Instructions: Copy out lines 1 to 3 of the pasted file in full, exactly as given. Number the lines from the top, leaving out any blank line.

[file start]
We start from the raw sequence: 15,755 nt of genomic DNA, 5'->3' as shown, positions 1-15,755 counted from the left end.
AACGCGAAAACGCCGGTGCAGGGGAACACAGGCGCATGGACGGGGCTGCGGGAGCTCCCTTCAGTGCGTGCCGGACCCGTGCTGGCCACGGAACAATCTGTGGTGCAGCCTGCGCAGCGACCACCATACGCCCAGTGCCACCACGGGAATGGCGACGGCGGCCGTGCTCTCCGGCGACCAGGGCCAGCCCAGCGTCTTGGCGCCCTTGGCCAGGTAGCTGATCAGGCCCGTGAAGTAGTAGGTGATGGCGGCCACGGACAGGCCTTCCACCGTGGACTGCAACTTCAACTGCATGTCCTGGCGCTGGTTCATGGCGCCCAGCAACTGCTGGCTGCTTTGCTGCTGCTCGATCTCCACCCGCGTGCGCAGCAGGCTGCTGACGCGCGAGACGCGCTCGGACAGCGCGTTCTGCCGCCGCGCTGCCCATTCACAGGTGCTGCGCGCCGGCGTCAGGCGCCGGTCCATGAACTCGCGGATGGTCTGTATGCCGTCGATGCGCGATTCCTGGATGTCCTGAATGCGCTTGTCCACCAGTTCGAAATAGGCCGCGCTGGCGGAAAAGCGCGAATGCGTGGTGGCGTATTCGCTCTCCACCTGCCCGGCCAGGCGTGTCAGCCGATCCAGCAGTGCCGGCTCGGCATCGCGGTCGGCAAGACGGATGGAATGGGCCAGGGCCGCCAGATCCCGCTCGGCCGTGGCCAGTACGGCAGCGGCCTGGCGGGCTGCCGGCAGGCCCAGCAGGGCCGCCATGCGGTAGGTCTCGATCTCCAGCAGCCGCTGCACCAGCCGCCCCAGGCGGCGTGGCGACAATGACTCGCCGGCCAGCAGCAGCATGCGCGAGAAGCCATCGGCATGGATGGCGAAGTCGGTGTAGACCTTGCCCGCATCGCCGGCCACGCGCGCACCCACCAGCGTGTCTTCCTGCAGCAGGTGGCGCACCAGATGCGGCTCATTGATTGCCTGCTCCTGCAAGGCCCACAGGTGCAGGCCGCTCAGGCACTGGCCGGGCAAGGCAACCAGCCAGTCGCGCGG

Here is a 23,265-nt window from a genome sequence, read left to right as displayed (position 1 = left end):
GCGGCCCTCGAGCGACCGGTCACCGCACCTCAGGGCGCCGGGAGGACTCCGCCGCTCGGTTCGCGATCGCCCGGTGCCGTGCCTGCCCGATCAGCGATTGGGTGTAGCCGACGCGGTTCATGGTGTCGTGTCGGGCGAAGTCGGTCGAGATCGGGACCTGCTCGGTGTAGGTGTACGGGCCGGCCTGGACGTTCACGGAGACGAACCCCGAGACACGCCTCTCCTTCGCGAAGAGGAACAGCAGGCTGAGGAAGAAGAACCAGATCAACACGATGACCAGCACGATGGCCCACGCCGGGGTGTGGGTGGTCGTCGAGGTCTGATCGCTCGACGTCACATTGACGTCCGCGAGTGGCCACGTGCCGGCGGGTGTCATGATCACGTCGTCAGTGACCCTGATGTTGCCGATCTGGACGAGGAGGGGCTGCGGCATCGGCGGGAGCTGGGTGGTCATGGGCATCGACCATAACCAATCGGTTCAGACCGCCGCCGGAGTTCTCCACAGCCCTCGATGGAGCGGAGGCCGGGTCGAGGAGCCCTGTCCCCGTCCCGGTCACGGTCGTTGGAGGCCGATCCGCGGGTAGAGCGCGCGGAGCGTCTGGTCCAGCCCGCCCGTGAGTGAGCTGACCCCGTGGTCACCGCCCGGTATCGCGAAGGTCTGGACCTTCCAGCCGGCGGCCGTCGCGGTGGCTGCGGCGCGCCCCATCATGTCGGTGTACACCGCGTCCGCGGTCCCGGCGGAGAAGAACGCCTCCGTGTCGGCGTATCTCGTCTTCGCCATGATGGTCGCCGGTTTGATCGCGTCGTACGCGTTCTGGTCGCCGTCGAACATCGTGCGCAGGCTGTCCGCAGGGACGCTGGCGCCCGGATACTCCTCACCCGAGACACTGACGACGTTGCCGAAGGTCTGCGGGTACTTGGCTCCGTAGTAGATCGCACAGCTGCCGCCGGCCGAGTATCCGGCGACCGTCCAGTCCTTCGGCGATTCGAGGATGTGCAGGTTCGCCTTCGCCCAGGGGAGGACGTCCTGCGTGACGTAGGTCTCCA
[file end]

We start from the raw sequence: 15,755 nt of genomic DNA, 5'->3' as shown, positions 1-15,755 counted from the left end.
AACGCGAAAACGCCGGTGCAGGGGAACACAGGCGCATGGACGGGGCTGCGGGAGCTCCCTTCAGTGCGTGCCGGACCCGTGCTGGCCACGGAACAATCTGTGGTGCAGCCTGCGCAGCGACCACCATACGCCCAGTGCCACCACGGGAATGGCGACGGCGGCCGTGCTCTCCGGCGACCAGGGCCAGCCCAGCGTCTTGGCGCCCTTGGCCAGGTAGCTGATCAGGCCCGTGAAGTAGTAGGTGATGGCGGCCACGGACAGGCCTTCCACCGTGGACTGCAACTTCAACTGCATGTCCTGGCGCTGGTTCATGGCGCCCAGCAACTGCTGGCTGCTTTGCTGCTGCTCGATCTCCACCCGCGTGCGCAGCAGGCTGCTGACGCGCGAGACGCGCTCGGACAGCGCGTTCTGCCGCCGCGCTGCCCATTCACAGGTGCTGCGCGCCGGCGTCAGGCGCCGGTCCATGAACTCGCGGATGGTCTGTATGCCGTCGATGCGCGATTCCTGGATGTCCTGAATGCGCTTGTCCACCAGTTCGAAATAGGCCGCGCTGGCGGAAAAGCGCGAATGCGTGGTGGCGTATTCGCTCTCCACCTGCCCGGCCAGGCGTGTCAGCCGATCCAGCAGTGCCGGCTCGGCATCGCGGTCGGCAAGACGGATGGAATGGGCCAGGGCCGCCAGATCCCGCTCGGCCGTGGCCAGTACGGCAGCGGCCTGGCGGGCTGCCGGCAGGCCCAGCAGGGCCGCCATGCGGTAGGTCTCGATCTCCAGCAGCCGCTGCACCAGCCGCCCCAGGCGGCGTGGCGACAATGACTCGCCGGCCAGCAGCAGCATGCGCGAGAAGCCATCGGCATGGATGGCGAAGTCGGTGTAGACCTTGCCCGCATCGCCGGCCACGCGCGCACCCACCAGCGTGTCTTCCTGCAGCAGGTGGCGCACCAGATGCGGCTCATTGATTGCCTGCTCCTGCAAGGCCCACAGGTGCAGGCCGCTCAGGCACTGGCCGGGCAAGGCAACCAGCCAGTCGCGCGG

Here is a 23,265-nt window from a genome sequence, read left to right as displayed (position 1 = left end):